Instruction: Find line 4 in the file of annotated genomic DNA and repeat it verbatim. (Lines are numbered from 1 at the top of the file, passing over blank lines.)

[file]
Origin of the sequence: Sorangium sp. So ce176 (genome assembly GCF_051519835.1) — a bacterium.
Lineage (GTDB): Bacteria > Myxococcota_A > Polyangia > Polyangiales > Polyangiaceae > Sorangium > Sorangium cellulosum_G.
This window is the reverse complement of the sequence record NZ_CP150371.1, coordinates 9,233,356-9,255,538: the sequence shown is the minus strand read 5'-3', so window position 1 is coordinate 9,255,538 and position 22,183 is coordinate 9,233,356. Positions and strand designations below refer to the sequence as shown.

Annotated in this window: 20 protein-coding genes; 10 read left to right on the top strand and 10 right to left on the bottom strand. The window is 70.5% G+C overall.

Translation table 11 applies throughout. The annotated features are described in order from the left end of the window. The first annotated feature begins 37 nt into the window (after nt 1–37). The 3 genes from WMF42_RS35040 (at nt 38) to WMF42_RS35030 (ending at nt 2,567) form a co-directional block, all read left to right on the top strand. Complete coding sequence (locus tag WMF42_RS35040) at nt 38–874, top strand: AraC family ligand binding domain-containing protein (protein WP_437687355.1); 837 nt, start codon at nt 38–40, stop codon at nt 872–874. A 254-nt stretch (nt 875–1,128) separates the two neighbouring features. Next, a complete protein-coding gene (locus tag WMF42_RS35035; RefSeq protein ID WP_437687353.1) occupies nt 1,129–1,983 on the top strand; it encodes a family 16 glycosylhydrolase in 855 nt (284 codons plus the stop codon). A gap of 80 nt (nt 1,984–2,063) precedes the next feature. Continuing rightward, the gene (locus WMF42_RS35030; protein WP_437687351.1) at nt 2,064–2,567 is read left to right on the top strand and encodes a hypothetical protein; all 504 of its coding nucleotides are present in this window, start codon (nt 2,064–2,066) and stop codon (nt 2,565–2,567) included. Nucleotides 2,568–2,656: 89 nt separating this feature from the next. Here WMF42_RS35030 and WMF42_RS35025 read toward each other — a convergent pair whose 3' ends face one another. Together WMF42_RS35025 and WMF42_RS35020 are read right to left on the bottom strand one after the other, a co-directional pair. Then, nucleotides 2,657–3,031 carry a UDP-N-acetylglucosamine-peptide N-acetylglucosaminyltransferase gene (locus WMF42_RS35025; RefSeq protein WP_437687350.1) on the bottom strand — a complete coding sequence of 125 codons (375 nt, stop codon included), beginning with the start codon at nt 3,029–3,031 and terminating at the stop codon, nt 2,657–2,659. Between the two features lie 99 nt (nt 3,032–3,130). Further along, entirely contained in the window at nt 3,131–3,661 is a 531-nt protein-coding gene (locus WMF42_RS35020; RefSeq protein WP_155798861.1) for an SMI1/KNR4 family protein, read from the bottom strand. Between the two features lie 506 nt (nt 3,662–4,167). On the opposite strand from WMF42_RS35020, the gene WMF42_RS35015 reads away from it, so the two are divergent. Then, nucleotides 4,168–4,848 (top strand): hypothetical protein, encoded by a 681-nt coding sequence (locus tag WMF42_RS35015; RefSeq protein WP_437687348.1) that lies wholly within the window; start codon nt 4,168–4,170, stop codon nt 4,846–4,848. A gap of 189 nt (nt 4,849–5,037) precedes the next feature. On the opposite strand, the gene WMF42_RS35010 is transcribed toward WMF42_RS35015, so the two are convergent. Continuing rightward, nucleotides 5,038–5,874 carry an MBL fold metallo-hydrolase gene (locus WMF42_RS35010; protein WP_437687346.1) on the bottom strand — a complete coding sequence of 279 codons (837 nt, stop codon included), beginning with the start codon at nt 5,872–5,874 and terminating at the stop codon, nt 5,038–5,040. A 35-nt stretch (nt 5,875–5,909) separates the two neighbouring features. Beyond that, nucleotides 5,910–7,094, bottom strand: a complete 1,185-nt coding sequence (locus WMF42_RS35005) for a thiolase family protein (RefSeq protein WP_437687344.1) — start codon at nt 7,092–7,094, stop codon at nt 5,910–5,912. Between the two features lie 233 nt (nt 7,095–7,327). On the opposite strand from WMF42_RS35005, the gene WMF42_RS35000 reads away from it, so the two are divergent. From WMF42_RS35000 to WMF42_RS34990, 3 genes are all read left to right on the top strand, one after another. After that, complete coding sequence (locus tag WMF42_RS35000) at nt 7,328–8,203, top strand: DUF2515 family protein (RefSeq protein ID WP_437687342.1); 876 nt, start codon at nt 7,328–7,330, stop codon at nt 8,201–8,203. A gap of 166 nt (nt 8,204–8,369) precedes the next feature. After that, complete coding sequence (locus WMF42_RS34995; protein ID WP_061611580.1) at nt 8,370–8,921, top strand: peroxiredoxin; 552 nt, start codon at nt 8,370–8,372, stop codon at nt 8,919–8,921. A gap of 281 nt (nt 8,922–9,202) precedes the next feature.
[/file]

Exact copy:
Annotated in this window: 20 protein-coding genes; 10 read left to right on the top strand and 10 right to left on the bottom strand. The window is 70.5% G+C overall.